On Testing the Effectivity of a Cryoablation System in vitro and in vivo
Catheters for cryoablation of cardiac arrhythmias have become an important issue during the last years. The primary goal for cryocatheters is to create transmural lesions in the myocardium that inhibit spreading of certain arrhythmias such as atrial fibrillation. To operate cryocatheters, usually a complex system is required which controls flow and withdrawal of a proper refrigerant. The true efficiency of the freezing procedure (cooling power) depends on a series of physical parameters, such as the dimensions of the catheter, its tip and the supply lines or the thermodynamic state of the refrigerant entering the catheter. Thus, it is not straightforward to estimate cooling power. This study presents a cryosystem (console including a catheter) and uses an indirect approach to measure cooling power. For that purpose, a heating coil is wound around the catheter tip, and cooling power is determined from the amount of heating power required to compensate the freezing effect. In particular, the influence of a precool system on the cooling power is studied, and various characteristic numbers are calculated from the experiments. Furthermore, the presented cryosystem was tested in an “in vivo” experiment in an animal (swine). The lesions created in the operation were sent to a pathological institute for histological examination. Transmural necrosis was found where the catheter was in contact with myocardial tissue.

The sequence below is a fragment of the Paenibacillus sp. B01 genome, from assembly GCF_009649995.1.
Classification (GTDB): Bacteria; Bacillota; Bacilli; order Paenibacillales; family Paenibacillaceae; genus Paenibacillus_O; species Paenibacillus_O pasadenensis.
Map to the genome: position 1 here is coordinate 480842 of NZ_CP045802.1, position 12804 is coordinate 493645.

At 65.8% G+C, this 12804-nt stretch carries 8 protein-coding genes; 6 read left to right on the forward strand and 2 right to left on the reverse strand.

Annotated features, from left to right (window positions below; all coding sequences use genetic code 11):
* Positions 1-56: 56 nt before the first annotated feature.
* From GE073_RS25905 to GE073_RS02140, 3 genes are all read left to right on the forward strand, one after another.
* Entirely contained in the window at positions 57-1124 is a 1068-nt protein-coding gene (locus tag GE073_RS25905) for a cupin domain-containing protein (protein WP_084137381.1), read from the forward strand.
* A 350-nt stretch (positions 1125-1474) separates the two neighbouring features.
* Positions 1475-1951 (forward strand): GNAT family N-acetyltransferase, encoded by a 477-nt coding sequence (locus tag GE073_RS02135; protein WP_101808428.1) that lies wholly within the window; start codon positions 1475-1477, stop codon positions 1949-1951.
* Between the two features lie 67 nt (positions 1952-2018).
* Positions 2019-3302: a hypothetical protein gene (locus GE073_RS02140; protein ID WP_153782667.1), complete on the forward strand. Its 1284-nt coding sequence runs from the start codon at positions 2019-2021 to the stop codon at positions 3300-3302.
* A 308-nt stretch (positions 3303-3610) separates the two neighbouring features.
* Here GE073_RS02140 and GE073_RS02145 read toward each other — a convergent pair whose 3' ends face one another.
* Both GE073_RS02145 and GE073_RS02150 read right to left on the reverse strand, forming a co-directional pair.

KeywordsCryoablation cooling power atrial fibrillation
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